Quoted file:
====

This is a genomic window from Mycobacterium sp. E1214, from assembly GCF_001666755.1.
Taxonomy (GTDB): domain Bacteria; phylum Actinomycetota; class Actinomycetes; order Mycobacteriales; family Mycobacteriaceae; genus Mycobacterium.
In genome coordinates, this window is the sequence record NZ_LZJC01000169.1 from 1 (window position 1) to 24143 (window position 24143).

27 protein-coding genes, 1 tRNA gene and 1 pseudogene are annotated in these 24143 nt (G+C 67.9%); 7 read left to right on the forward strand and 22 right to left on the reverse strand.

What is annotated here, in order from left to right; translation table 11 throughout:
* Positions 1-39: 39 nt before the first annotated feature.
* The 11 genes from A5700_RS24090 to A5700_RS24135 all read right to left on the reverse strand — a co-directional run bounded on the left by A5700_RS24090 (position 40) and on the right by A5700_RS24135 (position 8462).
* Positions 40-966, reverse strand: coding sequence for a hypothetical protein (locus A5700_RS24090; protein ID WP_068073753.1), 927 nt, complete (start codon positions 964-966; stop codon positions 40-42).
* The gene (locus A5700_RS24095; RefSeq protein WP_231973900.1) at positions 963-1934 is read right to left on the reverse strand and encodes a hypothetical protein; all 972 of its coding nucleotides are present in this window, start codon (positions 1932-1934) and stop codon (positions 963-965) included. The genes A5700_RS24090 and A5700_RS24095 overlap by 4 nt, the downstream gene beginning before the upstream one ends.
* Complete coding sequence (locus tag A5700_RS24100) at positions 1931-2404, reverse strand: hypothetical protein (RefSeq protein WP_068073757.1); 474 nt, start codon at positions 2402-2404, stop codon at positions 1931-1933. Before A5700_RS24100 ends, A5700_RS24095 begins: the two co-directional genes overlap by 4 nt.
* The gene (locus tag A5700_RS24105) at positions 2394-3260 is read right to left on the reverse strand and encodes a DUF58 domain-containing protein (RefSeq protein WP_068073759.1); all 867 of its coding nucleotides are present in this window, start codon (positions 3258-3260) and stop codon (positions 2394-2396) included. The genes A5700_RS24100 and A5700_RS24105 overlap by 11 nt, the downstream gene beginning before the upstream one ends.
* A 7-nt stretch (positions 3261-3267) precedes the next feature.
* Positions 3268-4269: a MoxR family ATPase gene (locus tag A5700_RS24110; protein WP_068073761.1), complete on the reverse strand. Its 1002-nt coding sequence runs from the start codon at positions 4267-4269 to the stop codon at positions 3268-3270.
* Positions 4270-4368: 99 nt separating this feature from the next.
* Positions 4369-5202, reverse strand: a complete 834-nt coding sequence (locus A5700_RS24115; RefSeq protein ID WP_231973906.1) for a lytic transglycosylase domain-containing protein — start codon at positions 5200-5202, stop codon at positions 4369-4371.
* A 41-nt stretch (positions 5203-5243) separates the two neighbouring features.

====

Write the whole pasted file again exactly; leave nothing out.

This is a genomic window from Mycobacterium sp. E1214, from assembly GCF_001666755.1.
Taxonomy (GTDB): domain Bacteria; phylum Actinomycetota; class Actinomycetes; order Mycobacteriales; family Mycobacteriaceae; genus Mycobacterium.
In genome coordinates, this window is the sequence record NZ_LZJC01000169.1 from 1 (window position 1) to 24143 (window position 24143).

27 protein-coding genes, 1 tRNA gene and 1 pseudogene are annotated in these 24143 nt (G+C 67.9%); 7 read left to right on the forward strand and 22 right to left on the reverse strand.

What is annotated here, in order from left to right; translation table 11 throughout:
* Positions 1-39: 39 nt before the first annotated feature.
* The 11 genes from A5700_RS24090 to A5700_RS24135 all read right to left on the reverse strand — a co-directional run bounded on the left by A5700_RS24090 (position 40) and on the right by A5700_RS24135 (position 8462).
* Positions 40-966, reverse strand: coding sequence for a hypothetical protein (locus A5700_RS24090; protein ID WP_068073753.1), 927 nt, complete (start codon positions 964-966; stop codon positions 40-42).
* The gene (locus A5700_RS24095; RefSeq protein WP_231973900.1) at positions 963-1934 is read right to left on the reverse strand and encodes a hypothetical protein; all 972 of its coding nucleotides are present in this window, start codon (positions 1932-1934) and stop codon (positions 963-965) included. The genes A5700_RS24090 and A5700_RS24095 overlap by 4 nt, the downstream gene beginning before the upstream one ends.
* Complete coding sequence (locus tag A5700_RS24100) at positions 1931-2404, reverse strand: hypothetical protein (RefSeq protein WP_068073757.1); 474 nt, start codon at positions 2402-2404, stop codon at positions 1931-1933. Before A5700_RS24100 ends, A5700_RS24095 begins: the two co-directional genes overlap by 4 nt.
* The gene (locus tag A5700_RS24105) at positions 2394-3260 is read right to left on the reverse strand and encodes a DUF58 domain-containing protein (RefSeq protein WP_068073759.1); all 867 of its coding nucleotides are present in this window, start codon (positions 3258-3260) and stop codon (positions 2394-2396) included. The genes A5700_RS24100 and A5700_RS24105 overlap by 11 nt, the downstream gene beginning before the upstream one ends.
* A 7-nt stretch (positions 3261-3267) precedes the next feature.
* Positions 3268-4269: a MoxR family ATPase gene (locus tag A5700_RS24110; protein WP_068073761.1), complete on the reverse strand. Its 1002-nt coding sequence runs from the start codon at positions 4267-4269 to the stop codon at positions 3268-3270.
* Positions 4270-4368: 99 nt separating this feature from the next.
* Positions 4369-5202, reverse strand: a complete 834-nt coding sequence (locus A5700_RS24115; RefSeq protein ID WP_231973906.1) for a lytic transglycosylase domain-containing protein — start codon at positions 5200-5202, stop codon at positions 4369-4371.
* A 41-nt stretch (positions 5203-5243) separates the two neighbouring features.